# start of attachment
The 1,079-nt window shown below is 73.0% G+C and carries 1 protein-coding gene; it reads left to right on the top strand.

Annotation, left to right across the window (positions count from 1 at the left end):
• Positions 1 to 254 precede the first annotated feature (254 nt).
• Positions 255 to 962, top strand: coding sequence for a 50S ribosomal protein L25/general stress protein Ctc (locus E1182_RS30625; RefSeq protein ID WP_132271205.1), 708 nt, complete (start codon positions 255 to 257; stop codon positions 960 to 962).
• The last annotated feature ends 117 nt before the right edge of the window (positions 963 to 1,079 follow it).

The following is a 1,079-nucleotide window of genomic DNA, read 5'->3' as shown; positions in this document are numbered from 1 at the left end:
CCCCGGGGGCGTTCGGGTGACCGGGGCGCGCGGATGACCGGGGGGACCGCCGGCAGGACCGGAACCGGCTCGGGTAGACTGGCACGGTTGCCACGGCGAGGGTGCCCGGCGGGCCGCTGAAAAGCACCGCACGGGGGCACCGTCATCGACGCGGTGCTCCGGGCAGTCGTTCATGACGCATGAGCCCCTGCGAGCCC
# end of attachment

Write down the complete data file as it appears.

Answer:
The 1,079-nt window shown below is 73.0% G+C and carries 1 protein-coding gene; it reads left to right on the top strand.

Annotation, left to right across the window (positions count from 1 at the left end):
• Positions 1 to 254 precede the first annotated feature (254 nt).
• Positions 255 to 962, top strand: coding sequence for a 50S ribosomal protein L25/general stress protein Ctc (locus E1182_RS30625; RefSeq protein ID WP_132271205.1), 708 nt, complete (start codon positions 255 to 257; stop codon positions 960 to 962).
• The last annotated feature ends 117 nt before the right edge of the window (positions 963 to 1,079 follow it).

The following is a 1,079-nucleotide window of genomic DNA, read 5'->3' as shown; positions in this document are numbered from 1 at the left end:
CCCCGGGGGCGTTCGGGTGACCGGGGCGCGCGGATGACCGGGGGGACCGCCGGCAGGACCGGAACCGGCTCGGGTAGACTGGCACGGTTGCCACGGCGAGGGTGCCCGGCGGGCCGCTGAAAAGCACCGCACGGGGGCACCGTCATCGACGCGGTGCTCCGGGCAGTCGTTCATGACGCATGAGCCCCTGCGAGCCC